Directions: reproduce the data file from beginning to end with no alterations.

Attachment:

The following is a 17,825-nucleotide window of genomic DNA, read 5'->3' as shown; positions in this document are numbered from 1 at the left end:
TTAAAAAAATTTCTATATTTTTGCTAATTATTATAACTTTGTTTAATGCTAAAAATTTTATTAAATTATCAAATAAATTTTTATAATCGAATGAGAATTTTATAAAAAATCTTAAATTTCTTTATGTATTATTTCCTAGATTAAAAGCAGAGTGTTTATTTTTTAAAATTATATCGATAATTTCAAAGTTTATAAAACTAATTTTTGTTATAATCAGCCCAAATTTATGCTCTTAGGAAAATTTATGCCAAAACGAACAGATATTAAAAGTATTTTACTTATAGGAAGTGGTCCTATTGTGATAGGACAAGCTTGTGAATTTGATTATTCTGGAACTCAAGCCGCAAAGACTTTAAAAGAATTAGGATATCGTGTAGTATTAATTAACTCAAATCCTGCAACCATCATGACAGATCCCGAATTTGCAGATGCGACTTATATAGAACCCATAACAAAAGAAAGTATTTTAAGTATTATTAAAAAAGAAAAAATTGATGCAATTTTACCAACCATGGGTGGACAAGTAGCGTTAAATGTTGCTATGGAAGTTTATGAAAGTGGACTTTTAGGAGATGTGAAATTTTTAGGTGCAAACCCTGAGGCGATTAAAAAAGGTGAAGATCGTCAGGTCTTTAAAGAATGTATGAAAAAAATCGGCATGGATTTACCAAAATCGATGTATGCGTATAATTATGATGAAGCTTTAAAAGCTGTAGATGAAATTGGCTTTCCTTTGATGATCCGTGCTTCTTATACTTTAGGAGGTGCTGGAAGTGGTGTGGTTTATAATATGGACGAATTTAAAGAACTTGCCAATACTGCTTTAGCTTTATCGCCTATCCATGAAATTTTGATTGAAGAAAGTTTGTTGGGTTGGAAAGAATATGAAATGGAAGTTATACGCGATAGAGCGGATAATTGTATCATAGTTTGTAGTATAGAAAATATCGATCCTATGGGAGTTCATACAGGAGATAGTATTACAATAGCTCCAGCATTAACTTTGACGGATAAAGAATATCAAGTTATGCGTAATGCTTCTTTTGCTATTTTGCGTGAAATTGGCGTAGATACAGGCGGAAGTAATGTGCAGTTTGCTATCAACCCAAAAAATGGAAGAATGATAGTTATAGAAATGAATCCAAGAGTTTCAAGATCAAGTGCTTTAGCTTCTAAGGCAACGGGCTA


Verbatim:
The following is a 17,825-nucleotide window of genomic DNA, read 5'->3' as shown; positions in this document are numbered from 1 at the left end:
TTAAAAAAATTTCTATATTTTTGCTAATTATTATAACTTTGTTTAATGCTAAAAATTTTATTAAATTATCAAATAAATTTTTATAATCGAATGAGAATTTTATAAAAAATCTTAAATTTCTTTATGTATTATTTCCTAGATTAAAAGCAGAGTGTTTATTTTTTAAAATTATATCGATAATTTCAAAGTTTATAAAACTAATTTTTGTTATAATCAGCCCAAATTTATGCTCTTAGGAAAATTTATGCCAAAACGAACAGATATTAAAAGTATTTTACTTATAGGAAGTGGTCCTATTGTGATAGGACAAGCTTGTGAATTTGATTATTCTGGAACTCAAGCCGCAAAGACTTTAAAAGAATTAGGATATCGTGTAGTATTAATTAACTCAAATCCTGCAACCATCATGACAGATCCCGAATTTGCAGATGCGACTTATATAGAACCCATAACAAAAGAAAGTATTTTAAGTATTATTAAAAAAGAAAAAATTGATGCAATTTTACCAACCATGGGTGGACAAGTAGCGTTAAATGTTGCTATGGAAGTTTATGAAAGTGGACTTTTAGGAGATGTGAAATTTTTAGGTGCAAACCCTGAGGCGATTAAAAAAGGTGAAGATCGTCAGGTCTTTAAAGAATGTATGAAAAAAATCGGCATGGATTTACCAAAATCGATGTATGCGTATAATTATGATGAAGCTTTAAAAGCTGTAGATGAAATTGGCTTTCCTTTGATGATCCGTGCTTCTTATACTTTAGGAGGTGCTGGAAGTGGTGTGGTTTATAATATGGACGAATTTAAAGAACTTGCCAATACTGCTTTAGCTTTATCGCCTATCCATGAAATTTTGATTGAAGAAAGTTTGTTGGGTTGGAAAGAATATGAAATGGAAGTTATACGCGATAGAGCGGATAATTGTATCATAGTTTGTAGTATAGAAAATATCGATCCTATGGGAGTTCATACAGGAGATAGTATTACAATAGCTCCAGCATTAACTTTGACGGATAAAGAATATCAAGTTATGCGTAATGCTTCTTTTGCTATTTTGCGTGAAATTGGCGTAGATACAGGCGGAAGTAATGTGCAGTTTGCTATCAACCCAAAAAATGGAAGAATGATAGTTATAGAAATGAATCCAAGAGTTTCAAGATCAAGTGCTTTAGCTTCTAAGGCAACGGGCTA